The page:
Mycobacterium tuberculosis

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Record number: 
Adverse Occurrence type: 
MPHO Type: 
Estimated frequency: 
Donor-derived TB is reported to account for <5% of TB in solid organ transplants, but the source of Mycobacterium tuberculosis MTB) infection is infrequently determined (Mortensen 2014). The rate of transmission from a donor with active MTB infection is thought to be around 30%; no data exists for donor with latent MTB infection (LTBI)
Time to detection: 
The liver recipient time to detection posttransplant was two months, based on the exposure history of the anesthesiologist. The kidney recipient time to detection was not listed, although time of death was one year posttransplant.
Alerting signals, symptoms, evidence of occurrence: 
This case report describes occupational exposure to a renal transplant recipient with undiagnosed INH-resistant, donor derived Mycobacterium tuberculosis who underwent intubation by an anesthesiologist for repair of a wound infection 2 months post transplant. 6 months following the intubation exposure, the anesthesiologist developed active pulmonary MTB with recurrent pleural effusions requiring multiple drainage procedures and anti-MTB therapy; the renal transplant recipient was diagnosed with MTB infection of the wound, graft, urinary tract and lungs. The second kidney recipient dies 1 year post transplant but cause was not disclosed in the paper. The liver recipient from the same donor died from MTB approximately one year post transplant, although the timing of diagnosis was not reported. The donor was a 67 year old immigrant from Russia with history of active MTB 40 years earlier requiring pneumonectomy. Possibly with INH-resistant MTB (INH was developed in 1952 - unknown drug therapy although may have received INH at the time of the donor's diagnosis). While the case report focused on the occupational exposure of the anesthesiologist, another important issue is the donor derived infection despite presumptive treatment with pneumonectomy and unclear drug therapy history.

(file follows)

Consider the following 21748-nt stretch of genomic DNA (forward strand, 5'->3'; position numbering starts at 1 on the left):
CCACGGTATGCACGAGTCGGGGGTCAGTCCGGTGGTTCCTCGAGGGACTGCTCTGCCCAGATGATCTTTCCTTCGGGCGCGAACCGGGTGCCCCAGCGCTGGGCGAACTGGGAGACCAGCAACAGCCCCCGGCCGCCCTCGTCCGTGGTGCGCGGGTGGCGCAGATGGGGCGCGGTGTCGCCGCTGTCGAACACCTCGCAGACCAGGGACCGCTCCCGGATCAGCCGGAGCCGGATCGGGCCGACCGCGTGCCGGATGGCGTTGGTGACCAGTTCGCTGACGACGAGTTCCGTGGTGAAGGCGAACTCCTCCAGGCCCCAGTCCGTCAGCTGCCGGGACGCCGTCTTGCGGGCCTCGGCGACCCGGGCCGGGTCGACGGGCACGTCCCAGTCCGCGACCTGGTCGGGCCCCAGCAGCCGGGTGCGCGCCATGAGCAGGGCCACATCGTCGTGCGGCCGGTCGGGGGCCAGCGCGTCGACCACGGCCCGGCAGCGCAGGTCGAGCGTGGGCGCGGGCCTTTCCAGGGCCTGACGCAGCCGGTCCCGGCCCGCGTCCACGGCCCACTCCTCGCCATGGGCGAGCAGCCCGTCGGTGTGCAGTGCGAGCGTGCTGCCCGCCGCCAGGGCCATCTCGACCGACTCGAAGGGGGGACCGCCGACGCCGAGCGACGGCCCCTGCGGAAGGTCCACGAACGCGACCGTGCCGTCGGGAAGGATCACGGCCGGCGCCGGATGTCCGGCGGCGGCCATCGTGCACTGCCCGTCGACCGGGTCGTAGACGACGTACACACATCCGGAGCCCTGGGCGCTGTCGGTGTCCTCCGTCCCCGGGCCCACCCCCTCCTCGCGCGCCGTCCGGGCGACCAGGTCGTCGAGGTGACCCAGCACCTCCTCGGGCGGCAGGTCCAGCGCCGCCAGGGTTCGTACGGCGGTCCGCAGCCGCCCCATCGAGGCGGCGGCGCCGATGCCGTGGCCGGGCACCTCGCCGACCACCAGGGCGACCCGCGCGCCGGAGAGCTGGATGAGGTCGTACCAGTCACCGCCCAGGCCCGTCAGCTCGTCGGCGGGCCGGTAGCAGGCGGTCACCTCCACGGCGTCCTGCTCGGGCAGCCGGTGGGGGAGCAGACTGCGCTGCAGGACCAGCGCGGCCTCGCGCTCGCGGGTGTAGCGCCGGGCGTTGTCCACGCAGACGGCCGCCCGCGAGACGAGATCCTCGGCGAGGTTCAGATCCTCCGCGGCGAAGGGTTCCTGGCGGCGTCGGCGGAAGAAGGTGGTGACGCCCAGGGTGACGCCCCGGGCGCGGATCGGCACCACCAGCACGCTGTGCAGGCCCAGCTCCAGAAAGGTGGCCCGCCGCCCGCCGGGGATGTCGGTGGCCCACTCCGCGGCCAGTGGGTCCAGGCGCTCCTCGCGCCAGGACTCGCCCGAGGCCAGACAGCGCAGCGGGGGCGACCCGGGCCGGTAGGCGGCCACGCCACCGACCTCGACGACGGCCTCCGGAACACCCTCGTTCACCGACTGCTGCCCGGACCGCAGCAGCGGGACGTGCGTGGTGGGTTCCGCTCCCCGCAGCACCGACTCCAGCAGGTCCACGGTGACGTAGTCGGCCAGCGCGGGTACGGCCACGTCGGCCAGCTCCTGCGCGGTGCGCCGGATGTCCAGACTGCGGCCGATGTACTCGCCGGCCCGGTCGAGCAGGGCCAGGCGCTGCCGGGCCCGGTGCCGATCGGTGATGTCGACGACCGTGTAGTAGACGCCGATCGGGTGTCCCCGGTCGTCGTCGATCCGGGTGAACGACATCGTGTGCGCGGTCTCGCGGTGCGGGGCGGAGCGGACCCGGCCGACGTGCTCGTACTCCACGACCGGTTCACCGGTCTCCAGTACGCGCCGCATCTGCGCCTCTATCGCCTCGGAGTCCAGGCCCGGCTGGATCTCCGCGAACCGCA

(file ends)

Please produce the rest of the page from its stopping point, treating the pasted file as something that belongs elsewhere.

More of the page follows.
Demonstration of imputability or root cause: 
Method to demonstrate imputability was the DNA fingerprinting of the liver and kidney recipients as well as anesthesiologist, which was identical.
Imputability grade: 
3 Definite/Certain/Proven
Suggest new keywords: 
INH resistance; interferon gamma test; pulmonary tuberculosis; liver transplantation ; kidney transplantation,
active tuberculosis; latent tuberculosis; tuberculosis; tuberculosis skin testing; TST; IGRA
Suggest references: 
1) Donor-derived tuberculosis in an anesthetist after short-term exposure : An old demon transplanted from the past to the present. Freytag et al. Anaesthesist. 2016 May;65(5):363- 2) Morris M, et al. Diagnosis and management of tuberculosis in transplant donors: a donor-derived infections consensus conference report. Am J Transplant. 2012;12: 2288–2300. 3) Clemente WA, et al. Recommendations for Management of Endemic Diseases and Travel Medicine in Solid-Organ Transplant Recipients and Donors: Latin America. Transplantation 2018;102(2): 193–208
Expert comments for publication: 
Organs from donors with history of either active or latent tuberculosis who have received appropriate treatment for a minimum of 6 months can be considered for transplantation. Recognition of latent or undiagnosed active TB in deceased donors can be difficult but is essential in order to mitigate recipient harm. Detailed medical and social history should inform appropriate investigations, but there are known limitations. The 48–72 hour window required to interpret a TST is often incompatible with organ donation, and the test performance of both TST and IGRA has not been fully evaluated in this context. These tests have good specificity but negative results do not exclude previous exposure to MTB neither do they differentiate between active and latent infection. Recommendations from professional groups have been published which must be interpreted in the context of local epidemiology, resources and clinical experience.